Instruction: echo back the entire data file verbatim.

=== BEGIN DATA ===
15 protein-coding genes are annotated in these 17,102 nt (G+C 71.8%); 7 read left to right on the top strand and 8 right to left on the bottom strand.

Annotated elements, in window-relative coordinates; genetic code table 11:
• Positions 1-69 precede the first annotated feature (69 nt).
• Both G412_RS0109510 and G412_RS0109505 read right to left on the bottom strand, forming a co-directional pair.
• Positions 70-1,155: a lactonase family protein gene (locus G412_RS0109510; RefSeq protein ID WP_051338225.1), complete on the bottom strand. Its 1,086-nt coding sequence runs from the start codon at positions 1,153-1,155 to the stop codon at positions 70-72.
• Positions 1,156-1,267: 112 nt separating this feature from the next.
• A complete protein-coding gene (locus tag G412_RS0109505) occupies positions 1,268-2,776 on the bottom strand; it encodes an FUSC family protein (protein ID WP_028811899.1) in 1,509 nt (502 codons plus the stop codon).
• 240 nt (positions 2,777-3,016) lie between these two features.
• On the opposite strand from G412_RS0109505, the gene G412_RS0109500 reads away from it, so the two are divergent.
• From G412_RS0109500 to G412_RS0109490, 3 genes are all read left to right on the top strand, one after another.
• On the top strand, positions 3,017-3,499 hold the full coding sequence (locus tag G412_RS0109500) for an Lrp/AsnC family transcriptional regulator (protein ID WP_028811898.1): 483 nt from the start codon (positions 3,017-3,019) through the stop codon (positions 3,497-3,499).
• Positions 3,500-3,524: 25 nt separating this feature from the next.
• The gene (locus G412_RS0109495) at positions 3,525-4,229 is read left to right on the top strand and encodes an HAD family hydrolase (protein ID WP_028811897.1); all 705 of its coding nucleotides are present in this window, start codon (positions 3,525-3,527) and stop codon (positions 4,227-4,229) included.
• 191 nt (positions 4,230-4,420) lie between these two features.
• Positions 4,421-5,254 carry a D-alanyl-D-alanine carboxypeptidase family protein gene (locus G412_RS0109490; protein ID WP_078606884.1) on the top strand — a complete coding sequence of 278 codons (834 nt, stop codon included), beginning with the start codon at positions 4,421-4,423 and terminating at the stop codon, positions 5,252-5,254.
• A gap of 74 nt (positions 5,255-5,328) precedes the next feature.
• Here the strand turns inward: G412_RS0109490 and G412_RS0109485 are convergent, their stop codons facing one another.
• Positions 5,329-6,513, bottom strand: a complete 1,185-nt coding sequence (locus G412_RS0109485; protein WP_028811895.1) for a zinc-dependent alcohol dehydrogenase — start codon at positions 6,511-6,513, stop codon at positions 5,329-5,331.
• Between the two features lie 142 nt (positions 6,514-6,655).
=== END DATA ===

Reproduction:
15 protein-coding genes are annotated in these 17,102 nt (G+C 71.8%); 7 read left to right on the top strand and 8 right to left on the bottom strand.

Annotated elements, in window-relative coordinates; genetic code table 11:
• Positions 1-69 precede the first annotated feature (69 nt).
• Both G412_RS0109510 and G412_RS0109505 read right to left on the bottom strand, forming a co-directional pair.
• Positions 70-1,155: a lactonase family protein gene (locus G412_RS0109510; RefSeq protein ID WP_051338225.1), complete on the bottom strand. Its 1,086-nt coding sequence runs from the start codon at positions 1,153-1,155 to the stop codon at positions 70-72.
• Positions 1,156-1,267: 112 nt separating this feature from the next.
• A complete protein-coding gene (locus tag G412_RS0109505) occupies positions 1,268-2,776 on the bottom strand; it encodes an FUSC family protein (protein ID WP_028811899.1) in 1,509 nt (502 codons plus the stop codon).
• 240 nt (positions 2,777-3,016) lie between these two features.
• On the opposite strand from G412_RS0109505, the gene G412_RS0109500 reads away from it, so the two are divergent.
• From G412_RS0109500 to G412_RS0109490, 3 genes are all read left to right on the top strand, one after another.
• On the top strand, positions 3,017-3,499 hold the full coding sequence (locus tag G412_RS0109500) for an Lrp/AsnC family transcriptional regulator (protein ID WP_028811898.1): 483 nt from the start codon (positions 3,017-3,019) through the stop codon (positions 3,497-3,499).
• Positions 3,500-3,524: 25 nt separating this feature from the next.
• The gene (locus G412_RS0109495) at positions 3,525-4,229 is read left to right on the top strand and encodes an HAD family hydrolase (protein ID WP_028811897.1); all 705 of its coding nucleotides are present in this window, start codon (positions 3,525-3,527) and stop codon (positions 4,227-4,229) included.
• 191 nt (positions 4,230-4,420) lie between these two features.
• Positions 4,421-5,254 carry a D-alanyl-D-alanine carboxypeptidase family protein gene (locus G412_RS0109490; protein ID WP_078606884.1) on the top strand — a complete coding sequence of 278 codons (834 nt, stop codon included), beginning with the start codon at positions 4,421-4,423 and terminating at the stop codon, positions 5,252-5,254.
• A gap of 74 nt (positions 5,255-5,328) precedes the next feature.
• Here the strand turns inward: G412_RS0109490 and G412_RS0109485 are convergent, their stop codons facing one another.
• Positions 5,329-6,513, bottom strand: a complete 1,185-nt coding sequence (locus G412_RS0109485; protein WP_028811895.1) for a zinc-dependent alcohol dehydrogenase — start codon at positions 6,511-6,513, stop codon at positions 5,329-5,331.
• Between the two features lie 142 nt (positions 6,514-6,655).